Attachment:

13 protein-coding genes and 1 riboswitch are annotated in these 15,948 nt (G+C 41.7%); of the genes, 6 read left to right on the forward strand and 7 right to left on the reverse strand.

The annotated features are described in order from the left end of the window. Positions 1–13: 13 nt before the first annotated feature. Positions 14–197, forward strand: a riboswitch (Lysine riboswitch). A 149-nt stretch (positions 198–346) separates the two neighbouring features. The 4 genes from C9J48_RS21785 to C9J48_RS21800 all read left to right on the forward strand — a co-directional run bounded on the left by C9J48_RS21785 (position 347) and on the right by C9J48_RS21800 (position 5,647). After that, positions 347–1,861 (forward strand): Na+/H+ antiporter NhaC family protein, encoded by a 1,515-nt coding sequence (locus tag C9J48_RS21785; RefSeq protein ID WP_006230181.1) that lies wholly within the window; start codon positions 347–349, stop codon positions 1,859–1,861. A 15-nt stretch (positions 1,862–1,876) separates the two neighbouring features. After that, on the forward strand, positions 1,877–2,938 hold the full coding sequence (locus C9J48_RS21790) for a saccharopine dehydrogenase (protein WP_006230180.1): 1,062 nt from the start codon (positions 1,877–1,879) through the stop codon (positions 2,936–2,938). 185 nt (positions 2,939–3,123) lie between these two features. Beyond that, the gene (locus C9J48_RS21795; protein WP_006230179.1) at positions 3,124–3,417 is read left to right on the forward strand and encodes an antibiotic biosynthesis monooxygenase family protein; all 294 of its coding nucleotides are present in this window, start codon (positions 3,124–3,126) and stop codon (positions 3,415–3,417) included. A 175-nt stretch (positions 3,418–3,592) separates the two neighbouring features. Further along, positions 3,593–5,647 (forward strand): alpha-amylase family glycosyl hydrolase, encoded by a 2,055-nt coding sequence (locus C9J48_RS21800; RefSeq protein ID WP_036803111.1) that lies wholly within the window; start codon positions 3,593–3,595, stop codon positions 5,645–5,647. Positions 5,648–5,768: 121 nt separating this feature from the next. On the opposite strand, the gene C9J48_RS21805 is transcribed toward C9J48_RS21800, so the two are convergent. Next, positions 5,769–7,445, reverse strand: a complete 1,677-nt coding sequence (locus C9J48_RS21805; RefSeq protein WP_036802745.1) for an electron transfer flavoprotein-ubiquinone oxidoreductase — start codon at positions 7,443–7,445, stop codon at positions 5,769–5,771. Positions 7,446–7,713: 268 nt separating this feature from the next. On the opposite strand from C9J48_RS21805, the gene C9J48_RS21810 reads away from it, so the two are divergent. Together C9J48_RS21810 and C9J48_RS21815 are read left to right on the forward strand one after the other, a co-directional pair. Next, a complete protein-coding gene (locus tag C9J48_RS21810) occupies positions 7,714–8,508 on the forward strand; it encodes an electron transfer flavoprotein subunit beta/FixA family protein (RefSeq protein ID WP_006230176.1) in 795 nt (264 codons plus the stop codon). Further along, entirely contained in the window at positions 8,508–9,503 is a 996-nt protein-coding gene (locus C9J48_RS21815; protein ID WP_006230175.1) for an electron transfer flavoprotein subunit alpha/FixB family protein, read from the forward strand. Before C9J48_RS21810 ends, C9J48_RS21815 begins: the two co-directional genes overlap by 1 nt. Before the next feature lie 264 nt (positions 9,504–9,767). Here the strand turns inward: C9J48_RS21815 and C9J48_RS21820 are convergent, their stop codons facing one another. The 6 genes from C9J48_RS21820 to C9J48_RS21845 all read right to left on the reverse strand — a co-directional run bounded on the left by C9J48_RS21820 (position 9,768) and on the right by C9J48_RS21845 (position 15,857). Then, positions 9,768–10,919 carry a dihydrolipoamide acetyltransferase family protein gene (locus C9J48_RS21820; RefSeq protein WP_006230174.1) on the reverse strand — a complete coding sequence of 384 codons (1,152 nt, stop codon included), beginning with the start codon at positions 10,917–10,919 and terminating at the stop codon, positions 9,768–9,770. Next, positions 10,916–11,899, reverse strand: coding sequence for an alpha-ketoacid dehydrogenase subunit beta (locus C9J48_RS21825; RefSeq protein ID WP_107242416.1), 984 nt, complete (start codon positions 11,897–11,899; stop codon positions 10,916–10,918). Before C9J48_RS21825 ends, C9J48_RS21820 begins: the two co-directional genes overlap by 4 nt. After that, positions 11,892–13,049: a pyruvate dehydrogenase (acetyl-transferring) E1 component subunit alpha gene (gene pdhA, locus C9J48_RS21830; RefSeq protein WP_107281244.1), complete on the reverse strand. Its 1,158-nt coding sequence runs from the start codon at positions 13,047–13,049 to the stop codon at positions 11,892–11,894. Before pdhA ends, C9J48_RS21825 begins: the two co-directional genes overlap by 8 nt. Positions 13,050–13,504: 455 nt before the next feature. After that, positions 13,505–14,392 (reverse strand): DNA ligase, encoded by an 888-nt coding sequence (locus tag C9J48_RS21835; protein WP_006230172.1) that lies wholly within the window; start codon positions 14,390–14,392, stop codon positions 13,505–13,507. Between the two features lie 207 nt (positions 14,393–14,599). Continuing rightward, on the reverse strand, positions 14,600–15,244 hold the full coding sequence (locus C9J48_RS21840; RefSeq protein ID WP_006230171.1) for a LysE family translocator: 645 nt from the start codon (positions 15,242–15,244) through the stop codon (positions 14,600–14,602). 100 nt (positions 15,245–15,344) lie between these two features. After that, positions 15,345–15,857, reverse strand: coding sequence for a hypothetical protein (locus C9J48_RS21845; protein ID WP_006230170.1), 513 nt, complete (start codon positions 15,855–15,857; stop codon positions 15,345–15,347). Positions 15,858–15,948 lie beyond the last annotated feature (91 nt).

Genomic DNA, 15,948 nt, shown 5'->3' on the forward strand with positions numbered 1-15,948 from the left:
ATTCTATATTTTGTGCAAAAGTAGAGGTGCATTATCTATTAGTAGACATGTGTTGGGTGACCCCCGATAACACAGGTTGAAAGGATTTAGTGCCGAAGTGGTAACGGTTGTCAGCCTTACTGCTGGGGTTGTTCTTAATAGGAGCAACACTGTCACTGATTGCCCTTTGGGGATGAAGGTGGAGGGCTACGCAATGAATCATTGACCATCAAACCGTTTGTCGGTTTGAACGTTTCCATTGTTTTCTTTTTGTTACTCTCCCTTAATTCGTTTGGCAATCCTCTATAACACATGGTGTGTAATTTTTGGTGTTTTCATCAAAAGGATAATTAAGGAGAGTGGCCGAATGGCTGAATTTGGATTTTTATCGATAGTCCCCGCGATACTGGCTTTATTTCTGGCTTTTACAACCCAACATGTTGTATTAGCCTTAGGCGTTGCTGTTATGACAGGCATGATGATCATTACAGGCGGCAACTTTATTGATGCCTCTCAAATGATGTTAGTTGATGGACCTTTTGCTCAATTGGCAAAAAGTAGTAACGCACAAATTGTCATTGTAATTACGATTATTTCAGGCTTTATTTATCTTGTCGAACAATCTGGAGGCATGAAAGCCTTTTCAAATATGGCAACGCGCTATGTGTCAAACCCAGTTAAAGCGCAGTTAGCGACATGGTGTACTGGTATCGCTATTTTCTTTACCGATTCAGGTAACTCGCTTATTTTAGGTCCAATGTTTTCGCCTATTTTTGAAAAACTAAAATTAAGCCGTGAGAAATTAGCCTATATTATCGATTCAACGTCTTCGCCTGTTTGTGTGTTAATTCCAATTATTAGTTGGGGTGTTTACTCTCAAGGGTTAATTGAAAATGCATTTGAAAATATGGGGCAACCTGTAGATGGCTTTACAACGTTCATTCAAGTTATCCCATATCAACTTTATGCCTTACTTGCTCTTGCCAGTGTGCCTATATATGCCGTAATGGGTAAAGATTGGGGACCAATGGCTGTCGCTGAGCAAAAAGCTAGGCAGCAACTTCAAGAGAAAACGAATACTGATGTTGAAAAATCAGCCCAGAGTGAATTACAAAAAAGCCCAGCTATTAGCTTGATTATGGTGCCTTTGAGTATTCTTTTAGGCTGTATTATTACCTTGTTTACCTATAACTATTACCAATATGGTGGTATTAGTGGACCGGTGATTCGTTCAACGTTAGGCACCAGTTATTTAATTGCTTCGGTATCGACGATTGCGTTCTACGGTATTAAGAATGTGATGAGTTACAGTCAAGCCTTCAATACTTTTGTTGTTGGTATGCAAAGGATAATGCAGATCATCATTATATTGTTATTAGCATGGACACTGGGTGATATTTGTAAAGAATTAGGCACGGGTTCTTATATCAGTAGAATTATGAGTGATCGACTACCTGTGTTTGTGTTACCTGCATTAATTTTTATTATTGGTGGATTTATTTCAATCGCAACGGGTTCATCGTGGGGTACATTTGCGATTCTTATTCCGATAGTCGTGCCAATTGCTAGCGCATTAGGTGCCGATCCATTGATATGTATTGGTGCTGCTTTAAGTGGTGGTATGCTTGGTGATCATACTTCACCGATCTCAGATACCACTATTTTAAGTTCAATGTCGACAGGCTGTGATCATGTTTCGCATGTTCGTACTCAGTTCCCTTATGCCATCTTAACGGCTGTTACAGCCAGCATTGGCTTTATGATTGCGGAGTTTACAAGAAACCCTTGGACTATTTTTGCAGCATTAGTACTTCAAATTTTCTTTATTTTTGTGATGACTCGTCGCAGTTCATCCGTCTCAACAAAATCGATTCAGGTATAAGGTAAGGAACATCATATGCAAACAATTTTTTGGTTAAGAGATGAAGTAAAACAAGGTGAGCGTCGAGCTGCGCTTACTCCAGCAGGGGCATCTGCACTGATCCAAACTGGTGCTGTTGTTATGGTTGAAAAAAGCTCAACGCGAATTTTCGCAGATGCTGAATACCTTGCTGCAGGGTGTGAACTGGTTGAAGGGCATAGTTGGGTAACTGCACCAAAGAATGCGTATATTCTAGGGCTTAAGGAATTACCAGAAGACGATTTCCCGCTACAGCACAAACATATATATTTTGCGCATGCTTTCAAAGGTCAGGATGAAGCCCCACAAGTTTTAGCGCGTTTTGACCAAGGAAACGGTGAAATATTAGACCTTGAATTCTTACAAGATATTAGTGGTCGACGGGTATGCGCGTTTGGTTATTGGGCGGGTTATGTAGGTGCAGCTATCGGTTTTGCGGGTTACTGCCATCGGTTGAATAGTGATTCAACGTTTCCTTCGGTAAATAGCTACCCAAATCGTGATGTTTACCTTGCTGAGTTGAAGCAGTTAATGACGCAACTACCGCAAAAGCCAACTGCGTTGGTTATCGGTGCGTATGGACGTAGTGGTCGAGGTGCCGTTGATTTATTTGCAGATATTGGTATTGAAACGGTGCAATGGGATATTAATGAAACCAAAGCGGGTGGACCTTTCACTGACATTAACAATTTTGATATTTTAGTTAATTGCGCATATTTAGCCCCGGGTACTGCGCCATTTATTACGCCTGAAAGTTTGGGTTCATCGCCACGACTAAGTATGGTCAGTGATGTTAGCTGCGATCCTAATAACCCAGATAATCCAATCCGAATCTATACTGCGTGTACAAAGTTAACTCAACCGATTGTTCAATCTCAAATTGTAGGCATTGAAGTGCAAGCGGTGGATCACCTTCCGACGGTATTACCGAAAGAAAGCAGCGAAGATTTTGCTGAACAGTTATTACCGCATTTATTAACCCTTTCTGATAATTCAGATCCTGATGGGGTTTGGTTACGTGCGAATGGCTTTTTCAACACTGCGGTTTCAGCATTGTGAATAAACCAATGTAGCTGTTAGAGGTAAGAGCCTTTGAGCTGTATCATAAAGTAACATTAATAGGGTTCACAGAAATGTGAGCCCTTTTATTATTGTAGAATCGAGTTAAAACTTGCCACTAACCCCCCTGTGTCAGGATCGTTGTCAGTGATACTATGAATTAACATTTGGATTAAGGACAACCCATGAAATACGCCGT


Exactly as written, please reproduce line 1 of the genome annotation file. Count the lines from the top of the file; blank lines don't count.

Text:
13 protein-coding genes and 1 riboswitch are annotated in these 15,948 nt (G+C 41.7%); of the genes, 6 read left to right on the forward strand and 7 right to left on the reverse strand.